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becwright67

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I was diagnosed with fibromyalgia in March. I also have degenerative disc disease, I'm having a hard time accepting the diagnosis of fibromyalgia. I have a very logical way of thinking and to me if you have physical pain it has to come from somewhere. There has to be a reason that you are hurting and it should show up on a test or through blood work. I also have people around me saying that doctors only diagnose this when they run out of options to diagnose. I'm not trying to say it is not real but I just want some proof and data to prove that what I have is real. I know that I hurt and my muscles are weak among so many other symptoms but I want to know why so I can work on it and get better. If we know where it comes from then maybe we can know how to deal with it. It's just so confusing to me. Like I said I have a very logical mind and maybe that is hurting me and not helping. I'm embarrassed to tell people that I have this because of the way they look at you and the things they say. It's either your seeking attention or your looking for meds in their opinion. I find myself questioning all of this so maybe all I need is some positve feedback and I know this is the perfect place to look for it.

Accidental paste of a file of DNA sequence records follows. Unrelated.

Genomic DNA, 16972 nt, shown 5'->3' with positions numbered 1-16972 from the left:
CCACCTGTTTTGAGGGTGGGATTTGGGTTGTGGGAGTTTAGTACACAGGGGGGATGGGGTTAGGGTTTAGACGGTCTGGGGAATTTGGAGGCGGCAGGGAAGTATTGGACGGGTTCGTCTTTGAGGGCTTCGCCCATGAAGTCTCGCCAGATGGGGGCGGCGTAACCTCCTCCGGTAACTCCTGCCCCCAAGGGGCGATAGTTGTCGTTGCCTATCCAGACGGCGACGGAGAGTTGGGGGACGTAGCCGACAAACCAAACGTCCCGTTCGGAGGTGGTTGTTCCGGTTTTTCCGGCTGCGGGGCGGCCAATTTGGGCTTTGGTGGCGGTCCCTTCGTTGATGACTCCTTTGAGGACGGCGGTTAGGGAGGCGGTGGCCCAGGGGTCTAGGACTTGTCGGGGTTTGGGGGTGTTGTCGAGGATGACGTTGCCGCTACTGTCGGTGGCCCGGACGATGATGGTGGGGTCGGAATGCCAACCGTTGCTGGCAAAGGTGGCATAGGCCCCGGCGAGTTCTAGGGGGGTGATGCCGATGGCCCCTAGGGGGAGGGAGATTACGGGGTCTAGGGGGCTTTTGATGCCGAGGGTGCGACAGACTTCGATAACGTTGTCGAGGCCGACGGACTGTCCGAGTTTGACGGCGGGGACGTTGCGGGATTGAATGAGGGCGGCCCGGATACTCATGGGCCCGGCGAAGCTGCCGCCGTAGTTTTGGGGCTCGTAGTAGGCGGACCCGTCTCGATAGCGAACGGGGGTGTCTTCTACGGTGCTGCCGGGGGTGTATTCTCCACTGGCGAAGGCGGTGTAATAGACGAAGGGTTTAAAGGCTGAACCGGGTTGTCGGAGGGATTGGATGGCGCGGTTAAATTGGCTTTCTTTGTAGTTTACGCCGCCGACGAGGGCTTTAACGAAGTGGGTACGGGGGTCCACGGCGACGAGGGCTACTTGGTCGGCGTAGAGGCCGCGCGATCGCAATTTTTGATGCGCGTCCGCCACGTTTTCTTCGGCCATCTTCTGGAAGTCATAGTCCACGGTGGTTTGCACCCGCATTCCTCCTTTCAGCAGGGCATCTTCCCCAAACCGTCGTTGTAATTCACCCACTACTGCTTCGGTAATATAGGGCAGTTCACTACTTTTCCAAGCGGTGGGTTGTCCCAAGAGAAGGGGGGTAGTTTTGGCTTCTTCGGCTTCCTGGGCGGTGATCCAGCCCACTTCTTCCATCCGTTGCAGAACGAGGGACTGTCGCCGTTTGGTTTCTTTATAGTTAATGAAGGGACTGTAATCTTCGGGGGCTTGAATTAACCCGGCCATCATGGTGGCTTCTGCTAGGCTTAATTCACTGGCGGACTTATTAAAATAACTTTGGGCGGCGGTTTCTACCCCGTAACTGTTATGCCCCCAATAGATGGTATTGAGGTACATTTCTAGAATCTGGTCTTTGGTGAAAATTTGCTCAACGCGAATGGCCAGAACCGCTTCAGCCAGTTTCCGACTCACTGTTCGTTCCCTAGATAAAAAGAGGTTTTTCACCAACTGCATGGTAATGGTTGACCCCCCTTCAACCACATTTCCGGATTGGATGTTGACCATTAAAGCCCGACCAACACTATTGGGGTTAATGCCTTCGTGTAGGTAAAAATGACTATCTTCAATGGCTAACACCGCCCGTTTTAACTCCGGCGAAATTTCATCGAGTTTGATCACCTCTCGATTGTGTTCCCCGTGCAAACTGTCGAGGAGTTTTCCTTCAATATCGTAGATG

1sweed

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becwright67,
I can tell by reading your post that the idea of having fibromyalgia is hard to believe. I think that years ago the doctors may have given it as the reason when all tests came back normal. The reason I say this is because I was first diagnosised in 1996. However, my other doctor's who did not believe in the condition said I did not have it and all it was, was depression. Better yet it was because I had a fight with my husband. Neither answer was the truth for in 2005, I was rediagnosised with fibro. But getting the name of the illness did not solve anything because there is no real treatment for it that provides a cure.

The idea of dealing with fibro is managing each symptom. If it's pain you get pain medication. If you have extreme fatigue you need to rest more and not push yourself like before. Staying away from as much stress as possible will help relieve some of your symptoms. What fibro does is cause inflamation in your muscles. This can affect your whole body. When muscles have inflamation in them they swell and this swelling causes preasure on different nerves. Thus the many different symptoms. Like tingling and electric zap feelings, vision problems and weakness. This condition is real and you will manage better with a plan of action by taking charge of your healthcare.